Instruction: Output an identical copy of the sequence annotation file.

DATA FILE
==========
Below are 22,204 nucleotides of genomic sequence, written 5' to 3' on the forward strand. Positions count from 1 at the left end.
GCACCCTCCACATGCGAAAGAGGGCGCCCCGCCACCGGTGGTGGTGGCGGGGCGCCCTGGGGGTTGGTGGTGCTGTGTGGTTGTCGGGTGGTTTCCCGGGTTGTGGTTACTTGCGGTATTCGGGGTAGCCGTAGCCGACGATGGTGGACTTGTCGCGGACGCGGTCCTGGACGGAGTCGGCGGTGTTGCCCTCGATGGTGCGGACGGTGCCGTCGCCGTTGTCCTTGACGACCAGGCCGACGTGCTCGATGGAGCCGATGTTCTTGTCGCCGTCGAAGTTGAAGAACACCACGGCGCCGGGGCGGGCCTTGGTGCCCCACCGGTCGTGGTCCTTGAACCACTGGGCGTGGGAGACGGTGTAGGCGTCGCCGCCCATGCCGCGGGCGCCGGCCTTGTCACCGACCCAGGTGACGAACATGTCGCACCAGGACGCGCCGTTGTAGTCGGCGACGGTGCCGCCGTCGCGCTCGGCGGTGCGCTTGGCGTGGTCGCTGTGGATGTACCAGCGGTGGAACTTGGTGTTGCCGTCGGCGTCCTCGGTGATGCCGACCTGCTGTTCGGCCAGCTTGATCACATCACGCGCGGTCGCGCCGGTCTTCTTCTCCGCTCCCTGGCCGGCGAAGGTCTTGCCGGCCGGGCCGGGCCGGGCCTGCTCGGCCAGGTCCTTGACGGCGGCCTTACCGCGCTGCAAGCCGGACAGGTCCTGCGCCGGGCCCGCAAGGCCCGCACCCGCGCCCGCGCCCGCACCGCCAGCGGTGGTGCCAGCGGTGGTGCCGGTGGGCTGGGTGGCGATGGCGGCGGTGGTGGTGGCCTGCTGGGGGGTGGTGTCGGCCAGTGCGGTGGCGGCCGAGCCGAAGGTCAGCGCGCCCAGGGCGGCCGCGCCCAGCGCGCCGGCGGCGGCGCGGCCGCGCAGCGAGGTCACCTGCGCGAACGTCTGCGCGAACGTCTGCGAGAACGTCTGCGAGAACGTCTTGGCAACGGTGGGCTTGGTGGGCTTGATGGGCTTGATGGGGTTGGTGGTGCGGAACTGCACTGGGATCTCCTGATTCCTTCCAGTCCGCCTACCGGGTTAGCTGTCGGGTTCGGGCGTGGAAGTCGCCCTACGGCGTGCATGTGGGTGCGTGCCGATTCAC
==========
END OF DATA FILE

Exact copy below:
Below are 22,204 nucleotides of genomic sequence, written 5' to 3' on the forward strand. Positions count from 1 at the left end.
GCACCCTCCACATGCGAAAGAGGGCGCCCCGCCACCGGTGGTGGTGGCGGGGCGCCCTGGGGGTTGGTGGTGCTGTGTGGTTGTCGGGTGGTTTCCCGGGTTGTGGTTACTTGCGGTATTCGGGGTAGCCGTAGCCGACGATGGTGGACTTGTCGCGGACGCGGTCCTGGACGGAGTCGGCGGTGTTGCCCTCGATGGTGCGGACGGTGCCGTCGCCGTTGTCCTTGACGACCAGGCCGACGTGCTCGATGGAGCCGATGTTCTTGTCGCCGTCGAAGTTGAAGAACACCACGGCGCCGGGGCGGGCCTTGGTGCCCCACCGGTCGTGGTCCTTGAACCACTGGGCGTGGGAGACGGTGTAGGCGTCGCCGCCCATGCCGCGGGCGCCGGCCTTGTCACCGACCCAGGTGACGAACATGTCGCACCAGGACGCGCCGTTGTAGTCGGCGACGGTGCCGCCGTCGCGCTCGGCGGTGCGCTTGGCGTGGTCGCTGTGGATGTACCAGCGGTGGAACTTGGTGTTGCCGTCGGCGTCCTCGGTGATGCCGACCTGCTGTTCGGCCAGCTTGATCACATCACGCGCGGTCGCGCCGGTCTTCTTCTCCGCTCCCTGGCCGGCGAAGGTCTTGCCGGCCGGGCCGGGCCGGGCCTGCTCGGCCAGGTCCTTGACGGCGGCCTTACCGCGCTGCAAGCCGGACAGGTCCTGCGCCGGGCCCGCAAGGCCCGCACCCGCGCCCGCGCCCGCACCGCCAGCGGTGGTGCCAGCGGTGGTGCCGGTGGGCTGGGTGGCGATGGCGGCGGTGGTGGTGGCCTGCTGGGGGGTGGTGTCGGCCAGTGCGGTGGCGGCCGAGCCGAAGGTCAGCGCGCCCAGGGCGGCCGCGCCCAGCGCGCCGGCGGCGGCGCGGCCGCGCAGCGAGGTCACCTGCGCGAACGTCTGCGCGAACGTCTGCGAGAACGTCTGCGAGAACGTCTTGGCAACGGTGGGCTTGGTGGGCTTGATGGGCTTGATGGGGTTGGTGGTGCGGAACTGCACTGGGATCTCCTGATTCCTTCCAGTCCGCCTACCGGGTTAGCTGTCGGGTTCGGGCGTGGAAGTCGCCCTACGGCGTGCATGTGGGTGCGTGCCGATTCAC